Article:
That was brave.

Yes, very brave when Raymond Blanc is sitting across from you with a cigar and a cup of coffee. Quite a bold statement. Don't know where it came from, probably the heart! He says, "I like that kind of attitude," and I got the job. Spent a fantastic time there.

He didn't think you were French when you were Jean Paul when you came in.

SO – am I French? No! Paul is my confirmation name. Jean Paul, as everyone knows me in the catering, is more of a stage name. I think everybody thinks my name is Jean Paul but it's actually John Paul McLachlan. Pure Scottish through and through.

After hearing that Gordon Ramsay was going to open a restaurant in Amaryllis at One Devonshire Gardens. I was offered the pastry section and we were awarded a Michelin Star I think in the first year, working under David Dempsey a protégé of Gordon Ramsay.

I wouldn't say I'm a protégé of Gordon Ramsay. I've just learned a lot from Gordon and his team of chefs who I've worked with.

That's why I feel that it is a privilege to work in these kitchens rather than saying I'm a protégé or I worked under. I think it's important to always say that. So I spent a couple of years there – fantastic experience - although almost like the SAS of training!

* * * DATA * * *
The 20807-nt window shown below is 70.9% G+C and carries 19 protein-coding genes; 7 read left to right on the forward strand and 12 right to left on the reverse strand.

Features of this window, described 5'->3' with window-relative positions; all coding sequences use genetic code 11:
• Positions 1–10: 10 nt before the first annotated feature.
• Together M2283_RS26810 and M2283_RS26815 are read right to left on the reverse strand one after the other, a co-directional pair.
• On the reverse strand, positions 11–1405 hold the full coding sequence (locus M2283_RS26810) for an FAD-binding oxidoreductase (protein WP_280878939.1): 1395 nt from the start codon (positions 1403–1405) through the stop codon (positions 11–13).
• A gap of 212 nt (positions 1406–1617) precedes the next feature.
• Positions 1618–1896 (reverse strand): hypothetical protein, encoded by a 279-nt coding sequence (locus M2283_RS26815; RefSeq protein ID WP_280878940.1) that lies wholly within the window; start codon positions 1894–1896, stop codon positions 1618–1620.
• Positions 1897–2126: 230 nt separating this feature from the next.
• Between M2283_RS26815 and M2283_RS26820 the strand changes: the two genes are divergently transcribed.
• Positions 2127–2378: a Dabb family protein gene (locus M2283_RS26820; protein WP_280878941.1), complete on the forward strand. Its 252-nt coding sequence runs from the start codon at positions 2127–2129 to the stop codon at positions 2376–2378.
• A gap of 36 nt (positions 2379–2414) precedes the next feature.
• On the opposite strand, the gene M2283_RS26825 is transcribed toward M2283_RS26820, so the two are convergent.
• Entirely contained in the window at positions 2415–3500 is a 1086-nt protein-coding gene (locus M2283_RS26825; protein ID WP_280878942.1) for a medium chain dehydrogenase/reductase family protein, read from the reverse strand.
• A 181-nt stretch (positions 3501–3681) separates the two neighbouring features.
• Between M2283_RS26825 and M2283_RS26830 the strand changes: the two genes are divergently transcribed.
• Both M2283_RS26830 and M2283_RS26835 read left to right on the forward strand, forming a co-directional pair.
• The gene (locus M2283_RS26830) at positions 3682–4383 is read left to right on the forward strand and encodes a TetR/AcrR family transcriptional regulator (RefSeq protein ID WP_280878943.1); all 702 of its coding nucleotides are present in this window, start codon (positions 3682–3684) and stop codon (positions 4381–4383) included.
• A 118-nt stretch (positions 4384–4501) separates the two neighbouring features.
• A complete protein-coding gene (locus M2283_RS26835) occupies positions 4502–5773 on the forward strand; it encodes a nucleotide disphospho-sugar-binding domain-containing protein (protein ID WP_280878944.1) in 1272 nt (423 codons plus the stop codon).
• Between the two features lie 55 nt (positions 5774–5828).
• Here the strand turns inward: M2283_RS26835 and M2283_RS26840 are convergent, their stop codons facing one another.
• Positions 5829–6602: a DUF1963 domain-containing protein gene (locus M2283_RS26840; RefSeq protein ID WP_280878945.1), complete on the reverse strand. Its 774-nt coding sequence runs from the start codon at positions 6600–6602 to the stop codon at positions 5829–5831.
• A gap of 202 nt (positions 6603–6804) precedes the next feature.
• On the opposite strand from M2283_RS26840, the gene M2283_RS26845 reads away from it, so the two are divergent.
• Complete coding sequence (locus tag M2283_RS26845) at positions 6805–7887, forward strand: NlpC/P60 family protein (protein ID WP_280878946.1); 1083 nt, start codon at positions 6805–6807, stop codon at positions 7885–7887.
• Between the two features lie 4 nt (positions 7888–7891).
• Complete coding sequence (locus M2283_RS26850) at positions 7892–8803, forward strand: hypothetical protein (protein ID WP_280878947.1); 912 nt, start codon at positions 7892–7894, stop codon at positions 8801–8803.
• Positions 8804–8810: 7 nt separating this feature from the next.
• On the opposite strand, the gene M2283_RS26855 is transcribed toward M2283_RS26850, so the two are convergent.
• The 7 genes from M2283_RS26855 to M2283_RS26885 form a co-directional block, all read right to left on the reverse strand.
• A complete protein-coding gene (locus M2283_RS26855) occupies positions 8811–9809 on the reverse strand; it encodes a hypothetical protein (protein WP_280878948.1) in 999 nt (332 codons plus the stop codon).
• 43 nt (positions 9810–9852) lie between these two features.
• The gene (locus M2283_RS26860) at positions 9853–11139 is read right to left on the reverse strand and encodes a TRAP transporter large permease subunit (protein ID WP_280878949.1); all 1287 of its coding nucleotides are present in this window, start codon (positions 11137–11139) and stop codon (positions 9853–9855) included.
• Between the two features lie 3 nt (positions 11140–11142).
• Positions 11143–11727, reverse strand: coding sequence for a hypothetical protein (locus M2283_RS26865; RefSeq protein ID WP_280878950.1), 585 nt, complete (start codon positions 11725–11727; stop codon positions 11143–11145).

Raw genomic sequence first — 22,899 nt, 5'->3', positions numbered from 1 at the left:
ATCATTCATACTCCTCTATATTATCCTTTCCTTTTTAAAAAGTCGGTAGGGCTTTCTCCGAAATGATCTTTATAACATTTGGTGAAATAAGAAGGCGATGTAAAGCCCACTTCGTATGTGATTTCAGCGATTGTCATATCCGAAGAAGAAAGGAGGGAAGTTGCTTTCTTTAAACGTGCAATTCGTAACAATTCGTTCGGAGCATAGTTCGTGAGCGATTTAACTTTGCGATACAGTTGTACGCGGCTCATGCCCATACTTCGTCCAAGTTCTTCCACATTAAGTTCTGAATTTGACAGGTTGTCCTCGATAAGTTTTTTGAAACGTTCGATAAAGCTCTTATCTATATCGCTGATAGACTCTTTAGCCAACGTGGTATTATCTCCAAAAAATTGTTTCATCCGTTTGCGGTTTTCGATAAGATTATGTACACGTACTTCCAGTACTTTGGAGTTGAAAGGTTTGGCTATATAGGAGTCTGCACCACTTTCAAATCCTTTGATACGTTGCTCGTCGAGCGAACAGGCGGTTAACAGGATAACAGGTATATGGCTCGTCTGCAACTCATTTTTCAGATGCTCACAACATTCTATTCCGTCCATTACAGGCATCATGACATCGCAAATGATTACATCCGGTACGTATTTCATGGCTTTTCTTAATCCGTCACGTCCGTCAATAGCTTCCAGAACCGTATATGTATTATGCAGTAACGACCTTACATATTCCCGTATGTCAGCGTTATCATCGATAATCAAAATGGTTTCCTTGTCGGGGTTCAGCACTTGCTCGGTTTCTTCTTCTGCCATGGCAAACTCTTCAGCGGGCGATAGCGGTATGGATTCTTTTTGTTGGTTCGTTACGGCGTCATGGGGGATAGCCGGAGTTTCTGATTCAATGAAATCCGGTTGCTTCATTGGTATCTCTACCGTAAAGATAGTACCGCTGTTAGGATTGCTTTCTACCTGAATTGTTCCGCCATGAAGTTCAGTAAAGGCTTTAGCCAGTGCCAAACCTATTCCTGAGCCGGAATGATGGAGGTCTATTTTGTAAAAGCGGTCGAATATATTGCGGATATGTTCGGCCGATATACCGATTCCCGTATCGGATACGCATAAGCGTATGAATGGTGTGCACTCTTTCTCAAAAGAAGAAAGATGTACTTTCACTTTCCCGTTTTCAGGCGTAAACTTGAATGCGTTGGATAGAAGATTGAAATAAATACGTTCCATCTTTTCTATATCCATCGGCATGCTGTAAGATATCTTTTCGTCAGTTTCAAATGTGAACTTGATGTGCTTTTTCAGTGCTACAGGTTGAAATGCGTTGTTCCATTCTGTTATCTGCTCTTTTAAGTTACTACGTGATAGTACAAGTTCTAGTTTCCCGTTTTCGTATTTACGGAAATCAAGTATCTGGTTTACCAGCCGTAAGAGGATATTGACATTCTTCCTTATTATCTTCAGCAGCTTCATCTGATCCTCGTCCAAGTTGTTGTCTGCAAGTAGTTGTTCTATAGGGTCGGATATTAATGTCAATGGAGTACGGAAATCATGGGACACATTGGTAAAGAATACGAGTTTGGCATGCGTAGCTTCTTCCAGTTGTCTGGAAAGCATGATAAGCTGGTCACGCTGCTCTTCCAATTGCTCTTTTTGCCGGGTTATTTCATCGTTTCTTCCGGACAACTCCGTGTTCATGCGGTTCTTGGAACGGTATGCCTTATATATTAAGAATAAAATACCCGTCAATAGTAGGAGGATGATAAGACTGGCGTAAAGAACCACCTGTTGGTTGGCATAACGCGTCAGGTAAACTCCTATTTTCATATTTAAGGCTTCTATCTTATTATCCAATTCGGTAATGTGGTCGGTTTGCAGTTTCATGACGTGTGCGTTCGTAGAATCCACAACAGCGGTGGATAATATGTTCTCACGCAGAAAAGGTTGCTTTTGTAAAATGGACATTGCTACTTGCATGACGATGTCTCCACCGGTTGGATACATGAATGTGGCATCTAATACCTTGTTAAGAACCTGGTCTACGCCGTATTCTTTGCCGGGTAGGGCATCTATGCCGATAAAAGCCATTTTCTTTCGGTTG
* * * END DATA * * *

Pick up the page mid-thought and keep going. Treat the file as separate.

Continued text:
I then went to Restaurant Martin Wishart in Edinburgh and spent about eight months working with that phenomenal chef and then went back to Amaryllis to help my good friend Colin Buchan.

After that I went down to Albannach in London on Trafalgar Square where I had the privilege of opening that from scratch. Designing the kitchen, everything from starting operation so that was quite exciting and had a fantastic and educational time doing that. I did the most expensive haggis, neeps and tatties in the world, supposedly, using a £10,000 bottle of Balvenie Cask 1961 I think it was!